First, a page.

Challenges in the Management of Bipolar Depression




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Bipolar depression has started to receive more attention in clinical trials only relatively recently, despite the fact that patients spend more time in the depressed phase than in the manic phase of bipolar disorder. The diagnosis and management of bipolar depression are challenging, and many patients are undiagnosed or misdiagnosed due to symptom similarities with unipolar depression or other illnesses and/or comorbidities. Untreated or inappropriately treated bipolar depression adds to the burden of illness and is associated with a greater risk of suicide. Treatment options include lithium, lamotrigine, atypical antipsychotics, and traditional antidepressants, such as the selective serotonin reuptake inhibitors. However, traditional antidepressants are recommended with caution due to their potential risk of switching patients into mania. Some atypical antipsychotics have shown efficacy in bipolar depression, although longer-term studies are warranted. The choice of treatment for different subgroups of patients with bipolar depression, including those with comorbid anxiety, may vary and also needs further study. Other important issues that require further investigation include the recognition of the core features of bipolar depression and the threshold symptoms for treatment, as well as the optimal treatment choices for monotherapy or combination therapy, and acute versus long-term management of bipolar depression.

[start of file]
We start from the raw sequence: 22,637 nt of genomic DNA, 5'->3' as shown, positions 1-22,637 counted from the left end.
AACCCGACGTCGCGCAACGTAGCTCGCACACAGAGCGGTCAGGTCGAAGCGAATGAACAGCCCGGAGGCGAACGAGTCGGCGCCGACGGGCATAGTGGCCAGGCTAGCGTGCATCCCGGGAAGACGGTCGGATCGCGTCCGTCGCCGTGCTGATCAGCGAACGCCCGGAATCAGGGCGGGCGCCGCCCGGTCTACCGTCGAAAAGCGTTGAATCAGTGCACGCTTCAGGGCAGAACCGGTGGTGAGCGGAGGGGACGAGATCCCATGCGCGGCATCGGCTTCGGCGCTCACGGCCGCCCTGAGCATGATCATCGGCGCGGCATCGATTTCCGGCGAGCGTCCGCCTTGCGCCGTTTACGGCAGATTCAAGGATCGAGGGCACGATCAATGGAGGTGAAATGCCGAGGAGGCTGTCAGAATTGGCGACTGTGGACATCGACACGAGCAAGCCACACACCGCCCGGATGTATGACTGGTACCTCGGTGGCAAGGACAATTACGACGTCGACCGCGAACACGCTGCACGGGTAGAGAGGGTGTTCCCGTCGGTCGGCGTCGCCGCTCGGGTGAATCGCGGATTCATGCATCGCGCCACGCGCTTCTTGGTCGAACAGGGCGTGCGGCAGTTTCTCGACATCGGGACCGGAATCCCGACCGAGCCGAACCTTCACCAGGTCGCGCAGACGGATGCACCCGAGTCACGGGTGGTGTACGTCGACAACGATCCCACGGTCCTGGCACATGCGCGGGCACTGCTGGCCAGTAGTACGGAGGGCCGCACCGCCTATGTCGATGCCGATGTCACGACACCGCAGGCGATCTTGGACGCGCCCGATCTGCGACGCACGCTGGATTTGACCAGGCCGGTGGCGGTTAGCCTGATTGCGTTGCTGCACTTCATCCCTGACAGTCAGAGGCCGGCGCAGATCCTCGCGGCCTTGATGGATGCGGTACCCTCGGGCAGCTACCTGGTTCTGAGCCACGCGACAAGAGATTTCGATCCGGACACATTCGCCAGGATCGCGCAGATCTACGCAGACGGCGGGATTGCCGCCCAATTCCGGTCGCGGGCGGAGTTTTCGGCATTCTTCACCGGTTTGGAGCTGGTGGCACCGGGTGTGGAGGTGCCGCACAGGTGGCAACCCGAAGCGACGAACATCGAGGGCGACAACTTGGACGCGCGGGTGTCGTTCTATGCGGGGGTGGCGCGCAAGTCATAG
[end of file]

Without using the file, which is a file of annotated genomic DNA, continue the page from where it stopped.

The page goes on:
J Clin Psychiatry 2005;66(suppl 5):11-16